In the process of purchasing property and building a home you will be signing many contracts and purchase orders (a form of contract). Accordingly, it is important for you to understand some of the legal aspects of a contract and the contracting process.
For our purposes, we will use the definition of a contract taken from Real Estate: Principles and Practices (South-Western, 1987) by Maurice A. Unger, a professor of Real Estate and Business Law at the University of Colorado.
Generally, a contract is an exchange of promises or assents by two or more persons resulting from an obligation to do or refrain from doing a particular act, which obligation is recognized or enforced by law.
A contract may be formed when a promise is made by one person in exchange for an act or the refraining from doing of an act by another. The substance of the definition of a contract is that by mutual agreement or assent the parties have created legally enforceable duties or obligations that did not exist before.
If all the terms of the contract have been fulfilled, it is said to be executed. If something in the contract remains to be done, it is said to be executory.
2. Real Estate
We also need to define what real estate is as it relates to contract law. It is very important to understand the technical meaning of the term. Real estate is land, dirt, rocks, and trees. If you have a piece of property that is unimproved, it is real estate. If it had a house on it when you bought it, both the property and the house are real estate. If you buy the property without a house on it and you add a house, the house is real estate. Real estate is the natural land and any improvements that are on it.
What real estate is not is personal property that is not part of the improvements or not yet part of the improvements.
Your fire insurance policy or your homeowner’s or builder’s risk policy will cover the improvement in your real estate. As you build the foundation, the policy will cover the foundation; as you build the first floor, the policy will cover the first floor; and when you build the house, the policy will cover the completed house. But, before it becomes attached to the house, the material to be used is personal property.
So, if you’re building your house and someone delivers twelve windows to your job site and six of them are installed and six are on the ground, and there is a fire that night, your builder’s risk policy will cover the windows in the house because they are part of the real estate. But it will not cover the windows on the ground, because they are personal property. It is possible to add a provision to your insurance policy (known as a rider) that covers building material stored on the site. Accordingly, it is important that you understand the concept of real property, the distinctions between real property and personal property, and the legal and insurance ramifications associated with the distinctions between the two.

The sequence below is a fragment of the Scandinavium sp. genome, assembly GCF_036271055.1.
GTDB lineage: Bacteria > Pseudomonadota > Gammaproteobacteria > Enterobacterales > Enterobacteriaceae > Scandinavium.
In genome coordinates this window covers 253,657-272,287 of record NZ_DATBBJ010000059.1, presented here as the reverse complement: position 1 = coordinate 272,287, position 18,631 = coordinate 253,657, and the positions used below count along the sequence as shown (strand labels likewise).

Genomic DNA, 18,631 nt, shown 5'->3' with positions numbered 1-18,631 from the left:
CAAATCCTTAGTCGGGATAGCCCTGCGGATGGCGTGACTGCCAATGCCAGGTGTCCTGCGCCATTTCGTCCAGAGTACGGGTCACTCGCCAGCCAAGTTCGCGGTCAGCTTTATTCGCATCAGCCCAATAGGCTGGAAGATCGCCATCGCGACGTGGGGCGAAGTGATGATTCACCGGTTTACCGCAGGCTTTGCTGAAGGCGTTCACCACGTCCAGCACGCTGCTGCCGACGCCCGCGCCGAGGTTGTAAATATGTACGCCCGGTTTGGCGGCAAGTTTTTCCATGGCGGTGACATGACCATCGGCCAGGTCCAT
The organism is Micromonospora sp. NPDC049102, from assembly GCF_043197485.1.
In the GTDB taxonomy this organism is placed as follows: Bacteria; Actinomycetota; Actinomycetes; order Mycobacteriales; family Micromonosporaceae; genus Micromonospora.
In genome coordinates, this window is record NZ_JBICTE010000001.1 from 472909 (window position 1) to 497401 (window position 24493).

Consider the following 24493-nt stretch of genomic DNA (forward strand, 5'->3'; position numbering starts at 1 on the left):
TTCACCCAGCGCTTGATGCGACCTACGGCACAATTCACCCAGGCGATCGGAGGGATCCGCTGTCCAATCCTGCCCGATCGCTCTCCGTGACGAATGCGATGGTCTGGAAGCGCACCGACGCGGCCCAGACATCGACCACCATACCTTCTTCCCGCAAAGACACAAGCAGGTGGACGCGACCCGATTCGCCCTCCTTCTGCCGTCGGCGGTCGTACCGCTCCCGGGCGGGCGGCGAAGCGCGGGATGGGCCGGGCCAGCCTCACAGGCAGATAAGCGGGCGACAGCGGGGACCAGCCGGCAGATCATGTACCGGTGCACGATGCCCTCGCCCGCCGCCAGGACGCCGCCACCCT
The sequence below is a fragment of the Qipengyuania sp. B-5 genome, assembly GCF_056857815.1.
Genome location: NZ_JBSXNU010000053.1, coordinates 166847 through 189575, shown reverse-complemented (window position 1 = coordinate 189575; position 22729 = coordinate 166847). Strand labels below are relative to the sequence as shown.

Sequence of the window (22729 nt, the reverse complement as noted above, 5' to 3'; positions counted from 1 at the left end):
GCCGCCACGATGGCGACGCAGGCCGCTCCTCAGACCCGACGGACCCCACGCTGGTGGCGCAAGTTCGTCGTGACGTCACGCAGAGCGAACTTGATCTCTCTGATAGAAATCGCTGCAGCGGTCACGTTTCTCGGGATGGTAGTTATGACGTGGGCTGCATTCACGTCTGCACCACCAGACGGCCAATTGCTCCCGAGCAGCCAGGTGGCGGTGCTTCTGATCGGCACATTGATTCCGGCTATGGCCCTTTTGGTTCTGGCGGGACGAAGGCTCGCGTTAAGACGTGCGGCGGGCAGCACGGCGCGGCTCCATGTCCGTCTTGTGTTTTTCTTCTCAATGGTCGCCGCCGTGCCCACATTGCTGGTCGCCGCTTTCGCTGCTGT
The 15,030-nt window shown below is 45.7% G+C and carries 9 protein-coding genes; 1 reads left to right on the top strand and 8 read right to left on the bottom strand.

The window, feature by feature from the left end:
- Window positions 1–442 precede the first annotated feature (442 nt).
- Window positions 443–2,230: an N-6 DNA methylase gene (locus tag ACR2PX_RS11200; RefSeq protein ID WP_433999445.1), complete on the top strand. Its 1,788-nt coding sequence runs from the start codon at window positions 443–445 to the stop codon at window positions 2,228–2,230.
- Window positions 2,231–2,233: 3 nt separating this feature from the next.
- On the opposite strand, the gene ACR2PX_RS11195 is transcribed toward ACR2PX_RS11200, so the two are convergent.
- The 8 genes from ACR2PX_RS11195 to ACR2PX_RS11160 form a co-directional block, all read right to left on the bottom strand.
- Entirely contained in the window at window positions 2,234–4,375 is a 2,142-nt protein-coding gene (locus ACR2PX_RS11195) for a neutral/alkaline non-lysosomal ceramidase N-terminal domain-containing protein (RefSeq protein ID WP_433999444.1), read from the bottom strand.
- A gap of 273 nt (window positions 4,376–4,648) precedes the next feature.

B. TYPES OF CONTRACTS
1. Oral vs. Written
Many people think that contracts must be in writing, but they don’t have to be. Let’s say that you drive up to a gas station on a hot summer day, and say, “Fill ’er up,” and the attendant pumps gas into your car and then says, “That will be fifteen dollars.” And you reply, “No deal. We didn’t have a contract.” Who wins?
He wins. “Fill ’er up!” is an oral contract.
You go into a restaurant. You order a meal. “I’ll take the filet, I’ll take the asparagus, I’ll have a coke.” The waitress serves all of this and gives you a bill. Are you obligated to pay? Absolutely.
So an oral contract clearly can be a contract, and it can be as binding and enforceable as a written contract.
2. Affirmation by Action
A contract need not even be oral. You drive into the same gas station, but now it is pouring down rain. The kid comes running out. Your windows are rolled up and you signal with your hands: “Fill ’er up!” And he signals: “okay.” He puts the gas in. Do you have a contract? Yes. It was implied. And an implied contract is an enforceable contract.
Similarly, if you go into a restaurant and you start eating the buffet, that binds you. It is an implied contract.
Sometimes a contract that is not a contract at the time can become a contract at a later date. For example, if you say, “Let’s sign the documents now,” and you don’t, and then you subsequently perform as if the contract had been signed, that is called affirmation by action. Your subsequent actions may ratify a contract.
3. Executory vs. Executed
An executory contract is one in which there is something still to be done—and it is very important in real estate. Most contracts are executory. Something still remains to be done. When the terms and conditions of the contract are completed, it is said to be executed.
If you sign a contract to buy a piece of property, it is an executory contract because you have agreed to buy that piece of property in the future and the seller has agreed to sell you that piece of property in the future. Generally there are some conditions and terms that have to happen in the interim. You are both bound by the terms and conditions, but they are things to be done in the future. When you settle on your property and you give the owner the consideration and he gives you a deed, that transaction then becomes an executed contract.